Thursday, January 26, 2012

Laurie Hendry Graybar's "Off the Dock"

A few weeks ago, during my Internet social time, a passing photo caught my eye. I clicked on it and was delighted to find the cover of a book featuring a young girl scampering down the Dekle Beach dock. No way could I mistake that dock. After a few more clicks I discovered the book “Off the Dock” was a soon to be released novel by Perry native, Laurie Hendry Graybar.

I went on to read the recommendation by Perry’s own Michael Morris, “Fix a glass of sweet tea, sit back and savor this tale - An exciting mixture of Sweet Home Alabama and C.S.I.”

I’m off the sugar, so I skipped the tea, but ten minutes after the UPS man brought the books in the door, I kicked back under the breezeway out in front of the Book Mart and proceeded to read the tale. I had only read a few chapters when Ms. Graybar’s father, Chuck, drove up and caught me. The grin on his face when he saw what I reading was priceless.

“Off the Dock” begins in 2001 with the main character, Caroline, still having nightmares and seeing a “head doctor” after the trauma of losing her brother to violence over 20 years before.  The death has never been explained, and through therapy, Caroline is inspired to reexamine her brothers murder, taking her back to those terrible days in the late 1970s when he disappeared. She enlists the help of the original detective in the case, and receives assistance and support from an unlikely ally.  Soon, she finds herself threatened by the same murderer.

The setting is the fictitious southern beach settlement of Culley Cove on the Gulf of Mexico. It shines through that the inspiration was our own Dekle Beach. However, it is not an exact replica, Culley Cove has its own sense of place and originality.  It works.  

As familiar to me as the setting were the characters and family relationships. While I had no urge to think about who they were based on, I felt I knew them because you have to face it, we here in Taylor county are just the slightest bit different.  Ms. Graybar captures those nuances in the descriptions and dialogue.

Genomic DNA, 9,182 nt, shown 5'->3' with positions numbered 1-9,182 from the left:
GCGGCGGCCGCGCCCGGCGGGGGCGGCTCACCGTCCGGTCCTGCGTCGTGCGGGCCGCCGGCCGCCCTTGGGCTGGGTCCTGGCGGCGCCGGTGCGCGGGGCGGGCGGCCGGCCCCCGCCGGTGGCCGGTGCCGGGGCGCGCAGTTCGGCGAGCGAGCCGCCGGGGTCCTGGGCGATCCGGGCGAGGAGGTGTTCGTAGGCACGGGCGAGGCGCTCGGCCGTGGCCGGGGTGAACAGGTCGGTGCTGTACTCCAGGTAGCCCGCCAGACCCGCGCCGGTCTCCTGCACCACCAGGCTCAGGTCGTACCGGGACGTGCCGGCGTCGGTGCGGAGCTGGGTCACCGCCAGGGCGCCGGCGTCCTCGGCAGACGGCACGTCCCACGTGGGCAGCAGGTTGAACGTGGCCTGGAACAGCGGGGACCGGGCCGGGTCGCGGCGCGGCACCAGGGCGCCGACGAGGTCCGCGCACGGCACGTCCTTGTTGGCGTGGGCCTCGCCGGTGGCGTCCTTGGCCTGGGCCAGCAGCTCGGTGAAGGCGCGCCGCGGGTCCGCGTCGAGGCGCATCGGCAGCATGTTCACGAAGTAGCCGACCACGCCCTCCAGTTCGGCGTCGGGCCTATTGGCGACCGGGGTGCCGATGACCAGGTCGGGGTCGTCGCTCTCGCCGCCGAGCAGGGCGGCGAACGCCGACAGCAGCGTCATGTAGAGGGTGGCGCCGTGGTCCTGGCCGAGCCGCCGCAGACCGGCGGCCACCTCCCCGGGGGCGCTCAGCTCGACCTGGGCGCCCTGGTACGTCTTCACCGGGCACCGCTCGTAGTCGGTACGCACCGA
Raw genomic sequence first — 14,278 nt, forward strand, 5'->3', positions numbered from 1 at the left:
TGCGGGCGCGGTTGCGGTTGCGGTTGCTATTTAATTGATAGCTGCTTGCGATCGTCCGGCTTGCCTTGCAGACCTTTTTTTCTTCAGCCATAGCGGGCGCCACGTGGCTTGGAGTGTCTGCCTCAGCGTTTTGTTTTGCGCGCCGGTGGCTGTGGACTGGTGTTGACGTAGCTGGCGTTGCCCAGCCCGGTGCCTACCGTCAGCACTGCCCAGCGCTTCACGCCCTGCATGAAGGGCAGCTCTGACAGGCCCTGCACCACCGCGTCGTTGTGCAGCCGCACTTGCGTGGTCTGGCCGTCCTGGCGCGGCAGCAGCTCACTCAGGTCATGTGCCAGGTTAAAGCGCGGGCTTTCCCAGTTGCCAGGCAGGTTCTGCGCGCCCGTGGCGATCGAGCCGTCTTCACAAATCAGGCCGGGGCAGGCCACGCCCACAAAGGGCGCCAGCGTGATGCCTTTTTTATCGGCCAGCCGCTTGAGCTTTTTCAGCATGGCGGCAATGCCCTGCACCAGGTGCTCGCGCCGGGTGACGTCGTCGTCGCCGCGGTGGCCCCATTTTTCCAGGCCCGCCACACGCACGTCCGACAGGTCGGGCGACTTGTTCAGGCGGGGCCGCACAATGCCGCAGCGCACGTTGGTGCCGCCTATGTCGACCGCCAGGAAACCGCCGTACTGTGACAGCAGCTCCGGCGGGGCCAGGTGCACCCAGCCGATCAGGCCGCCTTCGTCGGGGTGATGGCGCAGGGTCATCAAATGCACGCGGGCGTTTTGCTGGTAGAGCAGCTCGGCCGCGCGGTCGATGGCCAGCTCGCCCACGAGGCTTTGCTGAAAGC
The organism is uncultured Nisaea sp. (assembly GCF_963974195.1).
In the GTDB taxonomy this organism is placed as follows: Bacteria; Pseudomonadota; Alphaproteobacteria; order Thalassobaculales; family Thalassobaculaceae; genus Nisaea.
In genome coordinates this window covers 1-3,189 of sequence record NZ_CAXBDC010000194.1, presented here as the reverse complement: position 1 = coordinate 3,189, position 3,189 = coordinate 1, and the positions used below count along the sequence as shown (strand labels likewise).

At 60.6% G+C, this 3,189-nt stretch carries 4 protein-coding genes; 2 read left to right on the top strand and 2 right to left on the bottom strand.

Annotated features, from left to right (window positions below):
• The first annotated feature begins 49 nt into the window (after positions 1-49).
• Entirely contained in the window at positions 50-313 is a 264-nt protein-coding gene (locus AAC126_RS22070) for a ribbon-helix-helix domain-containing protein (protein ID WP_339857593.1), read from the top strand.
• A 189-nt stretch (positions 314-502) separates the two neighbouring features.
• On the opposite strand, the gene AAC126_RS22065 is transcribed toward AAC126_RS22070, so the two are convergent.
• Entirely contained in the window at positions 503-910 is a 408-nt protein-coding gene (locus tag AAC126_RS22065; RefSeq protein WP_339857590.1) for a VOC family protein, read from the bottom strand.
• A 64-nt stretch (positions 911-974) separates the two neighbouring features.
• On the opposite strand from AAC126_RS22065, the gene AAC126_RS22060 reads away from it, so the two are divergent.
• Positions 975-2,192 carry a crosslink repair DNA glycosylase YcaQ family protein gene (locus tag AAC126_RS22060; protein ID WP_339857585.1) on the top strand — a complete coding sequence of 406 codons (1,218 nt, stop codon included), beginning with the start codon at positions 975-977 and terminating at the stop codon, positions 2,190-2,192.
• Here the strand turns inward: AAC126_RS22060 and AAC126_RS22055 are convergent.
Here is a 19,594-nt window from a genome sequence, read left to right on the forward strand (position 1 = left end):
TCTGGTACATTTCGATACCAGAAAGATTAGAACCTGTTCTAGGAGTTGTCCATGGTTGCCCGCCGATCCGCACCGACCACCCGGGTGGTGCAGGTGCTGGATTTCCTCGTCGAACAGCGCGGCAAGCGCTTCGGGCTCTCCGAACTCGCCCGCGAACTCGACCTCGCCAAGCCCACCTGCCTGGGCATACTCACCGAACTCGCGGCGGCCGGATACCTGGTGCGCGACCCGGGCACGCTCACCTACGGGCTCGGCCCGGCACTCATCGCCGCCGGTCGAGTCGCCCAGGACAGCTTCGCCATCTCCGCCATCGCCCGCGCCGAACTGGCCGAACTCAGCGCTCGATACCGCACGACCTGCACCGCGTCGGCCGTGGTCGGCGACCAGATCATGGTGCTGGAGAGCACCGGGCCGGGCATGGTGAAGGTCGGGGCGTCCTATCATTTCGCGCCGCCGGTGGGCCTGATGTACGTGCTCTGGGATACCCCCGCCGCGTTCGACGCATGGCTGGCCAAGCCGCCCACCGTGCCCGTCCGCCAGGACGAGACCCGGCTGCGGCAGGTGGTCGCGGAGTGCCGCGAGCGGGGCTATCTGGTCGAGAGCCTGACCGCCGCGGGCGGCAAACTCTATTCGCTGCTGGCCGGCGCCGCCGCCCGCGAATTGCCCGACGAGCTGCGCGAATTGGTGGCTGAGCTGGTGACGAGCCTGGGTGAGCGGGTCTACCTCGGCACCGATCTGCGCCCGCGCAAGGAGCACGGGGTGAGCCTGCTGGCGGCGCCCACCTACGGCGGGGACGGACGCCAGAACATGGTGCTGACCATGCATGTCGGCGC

Family matriarch “Gammy” stands out as the epitome of the strong southern women we all know and love.  The character Double Barrel reminds me of my neighbor that likes to go out back and shoot his gun on Sundays after church.

For the first few chapters, after the setting and family relationships were established, I was afraid I was in for a tear-jerker.  But then it took off and did not let go.  There were sad moments, and serious subjects addressed. But there were also laugh out loud scenes mixed in among the action and building climax. While reading the last third of the book, whenever someone would drive up and interrupt my reading, I would grumble as I slipped the bookmark between the pages.  For me, that’s the mark of a good book.

Laurie Hendry Graybar is a graduate of Taylor County High School and Florida State University.  She lives in Tallahassee.  “Off the Dock” is her first novel.

Saturday, January 07, 2012

Florida culture and cuisine in "The Cracker Kitchen"

Previously published in Polly Waller’s “Page turners” column in The Perry News-Herald on 12/9/11.